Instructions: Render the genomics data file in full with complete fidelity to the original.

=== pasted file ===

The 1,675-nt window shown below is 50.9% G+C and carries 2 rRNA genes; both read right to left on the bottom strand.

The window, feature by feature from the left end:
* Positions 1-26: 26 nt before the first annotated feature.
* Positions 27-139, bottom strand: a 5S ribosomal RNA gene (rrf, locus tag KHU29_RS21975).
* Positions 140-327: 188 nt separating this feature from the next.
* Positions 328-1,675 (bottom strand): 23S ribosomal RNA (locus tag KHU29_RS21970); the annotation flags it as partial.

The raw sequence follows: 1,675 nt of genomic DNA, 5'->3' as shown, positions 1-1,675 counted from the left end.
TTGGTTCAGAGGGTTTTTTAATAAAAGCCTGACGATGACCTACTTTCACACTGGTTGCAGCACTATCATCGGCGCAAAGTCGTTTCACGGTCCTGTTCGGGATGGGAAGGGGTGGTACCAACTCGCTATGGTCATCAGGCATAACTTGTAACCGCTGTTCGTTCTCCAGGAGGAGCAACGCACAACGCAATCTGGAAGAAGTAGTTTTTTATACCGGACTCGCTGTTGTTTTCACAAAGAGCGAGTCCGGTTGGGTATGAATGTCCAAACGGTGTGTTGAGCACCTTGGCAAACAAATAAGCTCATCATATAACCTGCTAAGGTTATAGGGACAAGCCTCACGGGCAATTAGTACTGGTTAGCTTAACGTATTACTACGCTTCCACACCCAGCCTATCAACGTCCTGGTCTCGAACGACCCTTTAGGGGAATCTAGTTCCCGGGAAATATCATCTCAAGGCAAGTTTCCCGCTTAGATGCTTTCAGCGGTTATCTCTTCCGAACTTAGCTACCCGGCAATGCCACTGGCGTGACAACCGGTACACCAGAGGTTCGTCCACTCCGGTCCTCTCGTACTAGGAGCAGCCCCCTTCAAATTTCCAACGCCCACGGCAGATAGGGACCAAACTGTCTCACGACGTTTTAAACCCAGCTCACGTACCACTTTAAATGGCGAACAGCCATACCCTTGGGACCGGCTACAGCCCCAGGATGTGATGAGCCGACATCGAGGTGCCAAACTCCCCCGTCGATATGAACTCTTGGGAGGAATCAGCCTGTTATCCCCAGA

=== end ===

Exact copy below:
The 1,675-nt window shown below is 50.9% G+C and carries 2 rRNA genes; both read right to left on the bottom strand.

The window, feature by feature from the left end:
* Positions 1-26: 26 nt before the first annotated feature.
* Positions 27-139, bottom strand: a 5S ribosomal RNA gene (rrf, locus tag KHU29_RS21975).
* Positions 140-327: 188 nt separating this feature from the next.
* Positions 328-1,675 (bottom strand): 23S ribosomal RNA (locus tag KHU29_RS21970); the annotation flags it as partial.

The raw sequence follows: 1,675 nt of genomic DNA, 5'->3' as shown, positions 1-1,675 counted from the left end.
TTGGTTCAGAGGGTTTTTTAATAAAAGCCTGACGATGACCTACTTTCACACTGGTTGCAGCACTATCATCGGCGCAAAGTCGTTTCACGGTCCTGTTCGGGATGGGAAGGGGTGGTACCAACTCGCTATGGTCATCAGGCATAACTTGTAACCGCTGTTCGTTCTCCAGGAGGAGCAACGCACAACGCAATCTGGAAGAAGTAGTTTTTTATACCGGACTCGCTGTTGTTTTCACAAAGAGCGAGTCCGGTTGGGTATGAATGTCCAAACGGTGTGTTGAGCACCTTGGCAAACAAATAAGCTCATCATATAACCTGCTAAGGTTATAGGGACAAGCCTCACGGGCAATTAGTACTGGTTAGCTTAACGTATTACTACGCTTCCACACCCAGCCTATCAACGTCCTGGTCTCGAACGACCCTTTAGGGGAATCTAGTTCCCGGGAAATATCATCTCAAGGCAAGTTTCCCGCTTAGATGCTTTCAGCGGTTATCTCTTCCGAACTTAGCTACCCGGCAATGCCACTGGCGTGACAACCGGTACACCAGAGGTTCGTCCACTCCGGTCCTCTCGTACTAGGAGCAGCCCCCTTCAAATTTCCAACGCCCACGGCAGATAGGGACCAAACTGTCTCACGACGTTTTAAACCCAGCTCACGTACCACTTTAAATGGCGAACAGCCATACCCTTGGGACCGGCTACAGCCCCAGGATGTGATGAGCCGACATCGAGGTGCCAAACTCCCCCGTCGATATGAACTCTTGGGAGGAATCAGCCTGTTATCCCCAGA